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Misconceptions about the ocean can lead people to the wrong conclusions about conservation, climate change, and marine life. There are quite a few widely accepted ideas about the ocean that are not accurate. Here are the facts behind some common ocean myths. How many do you know?

1. Garbage patches are floating islands of trash.


You may have heard about garbage patches and envisioned floating landfills. In fact, tiny microplastics make up the majority of the debris in garbage patches (by quantity). The currents in certain areas of the ocean form a sort of whirlpool, pulling in microplastics as well as larger debris like derelict fishing nets. Rather than floating, debris is spread from the surface to the seafloor and scattered over huge areas of the ocean. The currents are constantly shifting and moving debris around. This makes cleaning up garbage patches a very difficult task. NOAA’s Marine Debris Program focuses on marine debris prevention as well as removal on shorelines and in coastal areas.

2. Sharks hunt humans and are dangerous killers.


Sharks are depicted in movies as ruthless man-eaters, hunting humans for sport or revenge. In reality, humans are not part of any shark’s natural diet. There are over 500 species of sharks, but the majority are not a threat to us. Unprovoked interactions with humans are extremely rare. In fact, a world without sharks is a much bigger threat. Removing apex predators like large sharks from marine ecosystems has negative impacts throughout the food web, including on the fish and shellfish that we eat. NOAA’s Marine Fisheries Service works to ensure healthy shark populations in U.S. waters, and to protect endangered shark species.

3. Sea level is rising because of melting icebergs.


When you add an ice cube to your glass, the water level goes up. But when that ice cube melts, there’s no additional change in the water level. The same process applies to sea level rise. Glaciers hold ice on land. When they start to melt and break apart, that ice enters the marine environment. Land-based ice can melt and enter the ocean as liquid water, or large chunks can break away in the form of icebergs. When these icebergs enter the water, sea level rises. Increased melting of land-based ice is one of the major causes of global sea level rise. But once the ice is floating in the water, the sea level does not change again when it melts.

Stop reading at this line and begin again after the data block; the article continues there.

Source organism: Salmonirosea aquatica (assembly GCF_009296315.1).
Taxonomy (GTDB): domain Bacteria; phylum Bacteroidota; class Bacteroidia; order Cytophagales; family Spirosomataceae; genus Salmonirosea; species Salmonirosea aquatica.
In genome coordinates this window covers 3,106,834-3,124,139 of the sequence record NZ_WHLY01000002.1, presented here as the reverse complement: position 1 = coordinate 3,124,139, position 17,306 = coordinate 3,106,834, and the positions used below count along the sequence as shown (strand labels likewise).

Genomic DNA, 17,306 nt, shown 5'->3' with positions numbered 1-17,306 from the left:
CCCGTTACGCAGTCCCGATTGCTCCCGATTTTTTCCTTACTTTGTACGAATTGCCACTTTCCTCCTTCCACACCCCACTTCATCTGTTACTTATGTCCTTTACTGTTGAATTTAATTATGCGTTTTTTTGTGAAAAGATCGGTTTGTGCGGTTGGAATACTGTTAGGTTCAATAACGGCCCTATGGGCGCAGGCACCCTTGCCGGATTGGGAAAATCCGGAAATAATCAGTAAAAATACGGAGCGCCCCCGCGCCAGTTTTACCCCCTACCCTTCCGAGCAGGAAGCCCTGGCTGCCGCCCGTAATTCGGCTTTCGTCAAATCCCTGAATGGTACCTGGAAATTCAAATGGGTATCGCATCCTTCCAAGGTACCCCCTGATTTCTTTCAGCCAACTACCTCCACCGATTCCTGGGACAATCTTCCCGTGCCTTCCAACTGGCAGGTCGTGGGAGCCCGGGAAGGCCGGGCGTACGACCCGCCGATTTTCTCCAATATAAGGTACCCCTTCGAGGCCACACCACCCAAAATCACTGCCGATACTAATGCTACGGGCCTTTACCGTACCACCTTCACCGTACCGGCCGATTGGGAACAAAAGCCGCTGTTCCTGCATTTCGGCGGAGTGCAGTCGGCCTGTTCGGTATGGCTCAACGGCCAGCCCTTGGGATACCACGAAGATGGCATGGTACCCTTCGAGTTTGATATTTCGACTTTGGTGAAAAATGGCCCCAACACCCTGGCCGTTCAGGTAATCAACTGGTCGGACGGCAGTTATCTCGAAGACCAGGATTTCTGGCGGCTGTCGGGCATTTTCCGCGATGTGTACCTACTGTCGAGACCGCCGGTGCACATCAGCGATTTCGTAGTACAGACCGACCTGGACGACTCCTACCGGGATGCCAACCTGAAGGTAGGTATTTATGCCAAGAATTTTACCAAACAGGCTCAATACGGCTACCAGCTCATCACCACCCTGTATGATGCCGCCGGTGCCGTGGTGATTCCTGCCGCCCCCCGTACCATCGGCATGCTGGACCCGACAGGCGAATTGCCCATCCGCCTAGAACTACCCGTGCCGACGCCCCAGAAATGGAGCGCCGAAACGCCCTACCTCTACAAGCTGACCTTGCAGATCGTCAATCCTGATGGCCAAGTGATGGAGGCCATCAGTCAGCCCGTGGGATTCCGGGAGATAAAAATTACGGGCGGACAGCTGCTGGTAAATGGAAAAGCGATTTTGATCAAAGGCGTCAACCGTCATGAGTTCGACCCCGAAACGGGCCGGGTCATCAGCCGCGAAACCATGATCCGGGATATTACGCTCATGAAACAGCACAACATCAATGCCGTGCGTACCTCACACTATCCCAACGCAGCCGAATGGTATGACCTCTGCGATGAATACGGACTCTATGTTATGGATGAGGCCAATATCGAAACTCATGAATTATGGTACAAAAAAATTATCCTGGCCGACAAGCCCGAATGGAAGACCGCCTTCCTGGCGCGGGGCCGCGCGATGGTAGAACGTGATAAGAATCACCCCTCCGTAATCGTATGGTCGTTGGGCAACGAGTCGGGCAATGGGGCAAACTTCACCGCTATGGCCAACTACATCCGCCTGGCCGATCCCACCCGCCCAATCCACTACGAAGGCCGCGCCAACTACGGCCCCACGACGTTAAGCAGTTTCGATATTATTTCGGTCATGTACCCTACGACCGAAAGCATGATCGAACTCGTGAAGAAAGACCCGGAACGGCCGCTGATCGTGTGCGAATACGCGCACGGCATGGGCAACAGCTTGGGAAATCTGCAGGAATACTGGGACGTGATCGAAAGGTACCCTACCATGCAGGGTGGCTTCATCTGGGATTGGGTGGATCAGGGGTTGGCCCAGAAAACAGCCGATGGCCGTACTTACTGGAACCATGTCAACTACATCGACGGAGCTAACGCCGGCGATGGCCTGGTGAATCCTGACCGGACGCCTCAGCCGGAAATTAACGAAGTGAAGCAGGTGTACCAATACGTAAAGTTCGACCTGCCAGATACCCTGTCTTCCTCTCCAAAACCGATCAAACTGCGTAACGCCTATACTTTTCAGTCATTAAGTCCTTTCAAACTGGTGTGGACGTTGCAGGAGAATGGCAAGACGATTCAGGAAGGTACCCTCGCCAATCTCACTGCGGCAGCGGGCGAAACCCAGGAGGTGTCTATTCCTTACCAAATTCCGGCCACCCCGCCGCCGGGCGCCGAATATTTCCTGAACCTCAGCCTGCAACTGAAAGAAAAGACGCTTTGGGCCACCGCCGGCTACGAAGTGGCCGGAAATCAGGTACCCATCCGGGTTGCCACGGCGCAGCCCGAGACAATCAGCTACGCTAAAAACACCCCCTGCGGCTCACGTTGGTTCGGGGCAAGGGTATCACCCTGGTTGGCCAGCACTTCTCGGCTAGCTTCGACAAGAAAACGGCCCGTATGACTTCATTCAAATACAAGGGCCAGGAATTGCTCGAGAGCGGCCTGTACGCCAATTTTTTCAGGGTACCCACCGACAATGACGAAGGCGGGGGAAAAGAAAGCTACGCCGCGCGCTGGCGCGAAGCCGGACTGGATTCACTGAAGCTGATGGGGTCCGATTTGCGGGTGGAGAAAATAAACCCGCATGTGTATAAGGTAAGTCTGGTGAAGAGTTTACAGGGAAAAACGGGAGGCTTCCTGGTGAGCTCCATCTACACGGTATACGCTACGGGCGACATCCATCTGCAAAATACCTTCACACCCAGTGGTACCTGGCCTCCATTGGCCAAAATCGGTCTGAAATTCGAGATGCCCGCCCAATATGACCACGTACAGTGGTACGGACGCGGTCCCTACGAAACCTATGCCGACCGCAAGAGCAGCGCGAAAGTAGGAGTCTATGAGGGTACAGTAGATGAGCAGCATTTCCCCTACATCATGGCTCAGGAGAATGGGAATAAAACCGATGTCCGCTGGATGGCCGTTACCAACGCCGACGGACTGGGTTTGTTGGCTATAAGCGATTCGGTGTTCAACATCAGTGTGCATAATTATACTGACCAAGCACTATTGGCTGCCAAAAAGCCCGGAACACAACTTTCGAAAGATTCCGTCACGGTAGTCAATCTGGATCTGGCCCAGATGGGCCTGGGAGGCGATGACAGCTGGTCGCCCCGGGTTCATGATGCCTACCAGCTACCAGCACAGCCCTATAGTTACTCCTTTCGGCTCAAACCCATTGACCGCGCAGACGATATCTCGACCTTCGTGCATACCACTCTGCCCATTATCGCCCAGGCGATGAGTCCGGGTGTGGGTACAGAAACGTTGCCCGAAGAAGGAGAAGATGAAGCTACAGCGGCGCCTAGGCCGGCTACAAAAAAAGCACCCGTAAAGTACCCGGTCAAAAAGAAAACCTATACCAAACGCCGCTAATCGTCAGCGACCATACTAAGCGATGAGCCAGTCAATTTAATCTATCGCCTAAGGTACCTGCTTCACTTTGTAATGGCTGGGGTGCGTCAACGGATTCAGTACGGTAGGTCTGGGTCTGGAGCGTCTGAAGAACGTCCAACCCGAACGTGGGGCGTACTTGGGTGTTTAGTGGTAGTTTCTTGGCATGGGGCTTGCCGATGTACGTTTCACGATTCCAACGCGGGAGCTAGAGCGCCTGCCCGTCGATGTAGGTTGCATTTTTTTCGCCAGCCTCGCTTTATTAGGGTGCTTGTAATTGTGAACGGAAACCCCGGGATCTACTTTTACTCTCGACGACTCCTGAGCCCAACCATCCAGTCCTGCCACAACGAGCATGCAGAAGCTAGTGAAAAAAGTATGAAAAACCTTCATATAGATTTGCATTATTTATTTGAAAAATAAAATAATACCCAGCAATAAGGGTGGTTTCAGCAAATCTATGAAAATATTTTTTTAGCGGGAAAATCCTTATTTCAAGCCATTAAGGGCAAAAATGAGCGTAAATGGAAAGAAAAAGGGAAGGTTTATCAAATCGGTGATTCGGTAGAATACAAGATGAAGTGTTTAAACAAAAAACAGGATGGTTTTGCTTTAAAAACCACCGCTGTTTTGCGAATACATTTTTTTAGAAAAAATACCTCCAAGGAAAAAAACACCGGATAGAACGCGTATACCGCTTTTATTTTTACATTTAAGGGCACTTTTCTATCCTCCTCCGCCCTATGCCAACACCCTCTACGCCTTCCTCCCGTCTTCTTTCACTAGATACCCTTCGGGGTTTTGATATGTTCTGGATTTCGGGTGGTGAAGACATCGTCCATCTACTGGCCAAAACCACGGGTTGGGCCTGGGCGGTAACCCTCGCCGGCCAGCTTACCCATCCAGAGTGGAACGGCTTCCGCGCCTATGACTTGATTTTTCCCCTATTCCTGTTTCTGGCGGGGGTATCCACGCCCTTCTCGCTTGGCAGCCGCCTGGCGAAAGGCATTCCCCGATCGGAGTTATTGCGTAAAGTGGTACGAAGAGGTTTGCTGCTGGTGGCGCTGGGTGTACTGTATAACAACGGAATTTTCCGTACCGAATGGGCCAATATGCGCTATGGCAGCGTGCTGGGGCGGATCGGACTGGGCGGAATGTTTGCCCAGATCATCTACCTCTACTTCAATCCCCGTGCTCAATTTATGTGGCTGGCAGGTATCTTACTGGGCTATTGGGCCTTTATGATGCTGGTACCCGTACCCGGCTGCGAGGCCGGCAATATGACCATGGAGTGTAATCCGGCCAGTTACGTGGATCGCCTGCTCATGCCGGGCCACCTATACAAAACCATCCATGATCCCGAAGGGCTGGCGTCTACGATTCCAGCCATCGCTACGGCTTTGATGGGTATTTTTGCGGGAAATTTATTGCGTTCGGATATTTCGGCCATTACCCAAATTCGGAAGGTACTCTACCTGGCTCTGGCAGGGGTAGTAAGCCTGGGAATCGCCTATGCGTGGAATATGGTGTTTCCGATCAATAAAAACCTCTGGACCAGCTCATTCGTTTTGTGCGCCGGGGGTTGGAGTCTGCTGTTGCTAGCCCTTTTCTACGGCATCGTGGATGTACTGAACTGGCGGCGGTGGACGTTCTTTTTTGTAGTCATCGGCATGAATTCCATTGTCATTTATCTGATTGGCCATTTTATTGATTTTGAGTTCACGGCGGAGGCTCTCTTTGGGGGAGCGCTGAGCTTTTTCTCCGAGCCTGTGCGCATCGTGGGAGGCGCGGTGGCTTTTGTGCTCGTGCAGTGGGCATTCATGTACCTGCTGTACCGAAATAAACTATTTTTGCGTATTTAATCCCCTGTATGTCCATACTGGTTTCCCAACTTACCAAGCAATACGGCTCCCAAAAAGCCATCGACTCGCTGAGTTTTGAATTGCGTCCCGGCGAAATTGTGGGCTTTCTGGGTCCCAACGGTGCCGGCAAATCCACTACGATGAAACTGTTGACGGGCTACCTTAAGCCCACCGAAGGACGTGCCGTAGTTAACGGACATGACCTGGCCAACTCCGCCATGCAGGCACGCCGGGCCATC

4. Whales spray water out of their blowholes.


The famous image of a spout of water rising as a whale surfaces leads many to believe whales are expelling water into the air. But whales don’t have water in their lungs. Blowholes work like nostrils; the spray is just them exhaling air. Then what makes the spray? Some of it may be water on the top of the whale’s head when it surfaces, and some is mucus, just like when you blow your nose. But the rest of the spray is actually water vapor. The air inside a whale’s lungs is much warmer than the air outside. When this warm air is expelled, it immediately condenses into water vapor.

5. If you live inland, your choices don’t affect the ocean.


Living far from the coast might make the effects of pollution, marine debris, and climate change less apparent. But, debris and pollution can enter the ocean from far inland via rivers and streams. In fact, the most common type of marine debris is cigarette butts. Water that flows into storm drains can also carry debris and chemical pollutants directly to the ocean.

The good news is that you can also have a positive effect on the ocean no matter where you live! You can stop debris from entering the ocean by organizing local river cleanups, reducing your use of single-use plastics, and always properly disposing of trash. Handling chemicals properly, including motor oil, household cleaners, pesticides, and fertilizers, prevents harmful urban runoff. Choosing sustainable seafood helps maintain balanced marine ecosystems. And anything you do to reduce your carbon footprint helps counteract the harmful effects of climate change. It doesn’t matter where you live, you can help our ocean.

Story appears courtesy of the National Ocean Service, National Oceanic and Atmospheric Administration (NOAA), U.S. Department of Commerce.